Business #11 came to us in a roundabout way. We were advertising for drafting employees to meet the needs of our cell tower engineering customers. A young lady came in to apply for the position. We asked her why she was leaving her existing job and she said her employer was retiring. We took that information and called the owner to find out about his business. Sure enough, he was selling his business. He was old, tired and ready to move on.
I contacted the business broker and we started in on the negotiations. The first thing I received was a copy of the appraisal, which the owner paid a lot of money for. Historic income statements showed declining sales: 2001, $1,119,655; 2002, $716,131; 2003, $439,599.
The appraiser then developed a risk factor model:
Build-Up Model, Risk Factors:
Risk-Free Rate 3.97%
Market Equity Risk Premium 6.92%
Small Business Risk Premium 20.00%
Total Discount Rate 30.89%
The appraiser then capitalized the earnings with a weighted average:
Capitalization of Earnings Normalized Weighting Weighted
Earnings Factor Earnings
Fiscal 2001 401,135 1.0 401,135
Fiscal 2002 239,774 2.0 479,548
Fiscal 2003 80,132 3.0 240,396
Sum of Weighted Earnings 1,121,079
Divide this by Sum of Weighting Factors 6.0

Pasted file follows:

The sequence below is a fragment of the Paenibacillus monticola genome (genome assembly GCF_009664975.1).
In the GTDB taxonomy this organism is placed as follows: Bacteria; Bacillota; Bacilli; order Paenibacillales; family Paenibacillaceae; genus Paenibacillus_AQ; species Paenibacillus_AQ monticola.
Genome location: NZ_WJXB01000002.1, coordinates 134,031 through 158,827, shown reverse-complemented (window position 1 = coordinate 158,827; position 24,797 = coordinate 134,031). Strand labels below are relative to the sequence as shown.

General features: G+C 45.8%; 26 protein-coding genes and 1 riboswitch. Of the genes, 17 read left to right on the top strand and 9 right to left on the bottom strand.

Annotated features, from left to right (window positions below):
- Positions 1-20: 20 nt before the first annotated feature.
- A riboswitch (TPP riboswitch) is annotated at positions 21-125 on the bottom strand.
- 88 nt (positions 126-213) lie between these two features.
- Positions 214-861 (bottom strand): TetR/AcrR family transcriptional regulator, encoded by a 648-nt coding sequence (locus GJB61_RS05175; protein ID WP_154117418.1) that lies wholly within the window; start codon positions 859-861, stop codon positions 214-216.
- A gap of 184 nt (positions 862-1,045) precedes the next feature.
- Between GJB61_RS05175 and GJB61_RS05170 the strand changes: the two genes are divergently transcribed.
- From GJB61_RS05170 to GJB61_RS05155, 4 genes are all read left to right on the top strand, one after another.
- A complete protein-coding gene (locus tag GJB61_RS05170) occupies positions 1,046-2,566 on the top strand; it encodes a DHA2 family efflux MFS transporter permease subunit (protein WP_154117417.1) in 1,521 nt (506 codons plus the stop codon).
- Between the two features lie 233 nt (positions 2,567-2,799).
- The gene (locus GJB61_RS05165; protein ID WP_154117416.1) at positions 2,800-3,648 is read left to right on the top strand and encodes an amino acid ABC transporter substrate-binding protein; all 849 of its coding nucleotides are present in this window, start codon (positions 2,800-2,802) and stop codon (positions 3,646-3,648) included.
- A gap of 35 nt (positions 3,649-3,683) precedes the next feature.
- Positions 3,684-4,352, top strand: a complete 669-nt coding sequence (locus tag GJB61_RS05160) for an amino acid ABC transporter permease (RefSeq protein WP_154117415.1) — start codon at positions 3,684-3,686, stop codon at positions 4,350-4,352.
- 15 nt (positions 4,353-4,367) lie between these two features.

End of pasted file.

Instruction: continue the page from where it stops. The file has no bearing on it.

Weighted Average Earnings 186,847
Divided by Historic Capitalization Rate 30.89%
Total Equity Value 604,877
It is important to note that business appraisals are part art and part science. There are a lot of assumptions to be made and the combination of those assumptions can change the value wildly. In this case, the appraiser weighted the last 3 years of earnings, giving more recent years a higher weight. This is a common method, but past performance does not predict the future. If you follow the trend line, the sales will hit zero in a matter of a couple years. Stating that the company will generate free cash flow of $186,847 in perpetuity is wishful thinking at best. The new owner needs to pull the business out of a nose dive, which could cost even more capital. For this reason, its important to appraise a business in at least a few different ways to get a good idea of what’s at stake. We plan to cover some of these ways in future articles.
With an appraisal in hand, the owner opened negotiations with a sales price of $600,000. We told the broker we were not interested at all at that price. His expensive appraisal was only looking at past results and did not forecast the most likely scenario going forward, which was a continuation of 2003 results. We just stayed in touch while the broker tried to find other buyers. The seller and broker came to the realization if they wanted to sell his business he needed to lower the price to a reasonable number. We entered serious negotiations and the business sold for 25% of the appraised value. I negotiated my usual 50% down, 50% financed over 5 years.
We were able to stream-line the operation and this became a very profitable branch office, even at historically low volumes.
Keys To Success
- Business appraisals are just assumptions, if yours are different, don’t buy
- Do not be put off by the initial asking price
- Be observant and look for opportunities everywhere